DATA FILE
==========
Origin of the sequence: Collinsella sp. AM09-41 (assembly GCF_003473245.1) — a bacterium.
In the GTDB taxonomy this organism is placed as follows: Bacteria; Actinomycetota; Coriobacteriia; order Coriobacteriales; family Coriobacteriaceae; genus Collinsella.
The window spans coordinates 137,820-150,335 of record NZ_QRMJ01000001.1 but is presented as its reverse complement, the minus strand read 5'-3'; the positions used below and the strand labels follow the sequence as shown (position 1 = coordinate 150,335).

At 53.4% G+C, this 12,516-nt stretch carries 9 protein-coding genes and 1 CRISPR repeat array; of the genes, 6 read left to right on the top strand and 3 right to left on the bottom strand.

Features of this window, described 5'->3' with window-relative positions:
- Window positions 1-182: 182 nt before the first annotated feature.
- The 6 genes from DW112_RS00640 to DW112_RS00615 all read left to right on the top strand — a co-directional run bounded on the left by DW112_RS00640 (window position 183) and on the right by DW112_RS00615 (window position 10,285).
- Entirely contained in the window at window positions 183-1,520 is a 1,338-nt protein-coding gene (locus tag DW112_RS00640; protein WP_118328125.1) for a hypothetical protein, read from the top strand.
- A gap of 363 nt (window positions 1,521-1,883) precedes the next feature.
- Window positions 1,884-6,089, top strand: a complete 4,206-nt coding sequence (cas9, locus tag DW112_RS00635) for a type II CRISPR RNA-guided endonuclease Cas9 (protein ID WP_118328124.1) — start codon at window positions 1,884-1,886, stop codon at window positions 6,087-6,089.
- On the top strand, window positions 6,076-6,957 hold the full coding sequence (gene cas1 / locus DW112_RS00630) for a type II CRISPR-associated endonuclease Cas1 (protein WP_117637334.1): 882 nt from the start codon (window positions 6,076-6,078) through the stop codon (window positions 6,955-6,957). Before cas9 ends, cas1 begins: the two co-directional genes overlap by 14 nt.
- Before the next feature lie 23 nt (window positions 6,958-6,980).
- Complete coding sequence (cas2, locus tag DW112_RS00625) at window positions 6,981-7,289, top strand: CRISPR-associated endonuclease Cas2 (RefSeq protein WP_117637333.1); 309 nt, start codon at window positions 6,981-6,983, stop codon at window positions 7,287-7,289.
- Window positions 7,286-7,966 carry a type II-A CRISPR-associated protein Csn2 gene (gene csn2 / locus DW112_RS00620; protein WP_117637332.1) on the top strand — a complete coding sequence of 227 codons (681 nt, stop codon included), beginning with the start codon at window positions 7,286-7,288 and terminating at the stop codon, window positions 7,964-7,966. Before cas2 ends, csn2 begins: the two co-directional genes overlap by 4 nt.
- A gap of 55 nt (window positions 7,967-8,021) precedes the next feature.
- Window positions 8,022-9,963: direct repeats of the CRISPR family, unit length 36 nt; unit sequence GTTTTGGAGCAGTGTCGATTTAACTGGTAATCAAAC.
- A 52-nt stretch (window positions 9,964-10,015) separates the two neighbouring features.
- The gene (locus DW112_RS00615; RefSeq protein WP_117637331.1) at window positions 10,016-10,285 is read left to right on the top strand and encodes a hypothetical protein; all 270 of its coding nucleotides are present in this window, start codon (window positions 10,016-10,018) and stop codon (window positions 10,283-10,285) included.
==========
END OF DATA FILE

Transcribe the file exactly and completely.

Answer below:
Origin of the sequence: Collinsella sp. AM09-41 (assembly GCF_003473245.1) — a bacterium.
In the GTDB taxonomy this organism is placed as follows: Bacteria; Actinomycetota; Coriobacteriia; order Coriobacteriales; family Coriobacteriaceae; genus Collinsella.
The window spans coordinates 137,820-150,335 of record NZ_QRMJ01000001.1 but is presented as its reverse complement, the minus strand read 5'-3'; the positions used below and the strand labels follow the sequence as shown (position 1 = coordinate 150,335).

At 53.4% G+C, this 12,516-nt stretch carries 9 protein-coding genes and 1 CRISPR repeat array; of the genes, 6 read left to right on the top strand and 3 right to left on the bottom strand.

Features of this window, described 5'->3' with window-relative positions:
- Window positions 1-182: 182 nt before the first annotated feature.
- The 6 genes from DW112_RS00640 to DW112_RS00615 all read left to right on the top strand — a co-directional run bounded on the left by DW112_RS00640 (window position 183) and on the right by DW112_RS00615 (window position 10,285).
- Entirely contained in the window at window positions 183-1,520 is a 1,338-nt protein-coding gene (locus tag DW112_RS00640; protein WP_118328125.1) for a hypothetical protein, read from the top strand.
- A gap of 363 nt (window positions 1,521-1,883) precedes the next feature.
- Window positions 1,884-6,089, top strand: a complete 4,206-nt coding sequence (cas9, locus tag DW112_RS00635) for a type II CRISPR RNA-guided endonuclease Cas9 (protein ID WP_118328124.1) — start codon at window positions 1,884-1,886, stop codon at window positions 6,087-6,089.
- On the top strand, window positions 6,076-6,957 hold the full coding sequence (gene cas1 / locus DW112_RS00630) for a type II CRISPR-associated endonuclease Cas1 (protein WP_117637334.1): 882 nt from the start codon (window positions 6,076-6,078) through the stop codon (window positions 6,955-6,957). Before cas9 ends, cas1 begins: the two co-directional genes overlap by 14 nt.
- Before the next feature lie 23 nt (window positions 6,958-6,980).
- Complete coding sequence (cas2, locus tag DW112_RS00625) at window positions 6,981-7,289, top strand: CRISPR-associated endonuclease Cas2 (RefSeq protein WP_117637333.1); 309 nt, start codon at window positions 6,981-6,983, stop codon at window positions 7,287-7,289.
- Window positions 7,286-7,966 carry a type II-A CRISPR-associated protein Csn2 gene (gene csn2 / locus DW112_RS00620; protein WP_117637332.1) on the top strand — a complete coding sequence of 227 codons (681 nt, stop codon included), beginning with the start codon at window positions 7,286-7,288 and terminating at the stop codon, window positions 7,964-7,966. Before cas2 ends, csn2 begins: the two co-directional genes overlap by 4 nt.
- A gap of 55 nt (window positions 7,967-8,021) precedes the next feature.
- Window positions 8,022-9,963: direct repeats of the CRISPR family, unit length 36 nt; unit sequence GTTTTGGAGCAGTGTCGATTTAACTGGTAATCAAAC.
- A 52-nt stretch (window positions 9,964-10,015) separates the two neighbouring features.
- The gene (locus DW112_RS00615; RefSeq protein WP_117637331.1) at window positions 10,016-10,285 is read left to right on the top strand and encodes a hypothetical protein; all 270 of its coding nucleotides are present in this window, start codon (window positions 10,016-10,018) and stop codon (window positions 10,283-10,285) included.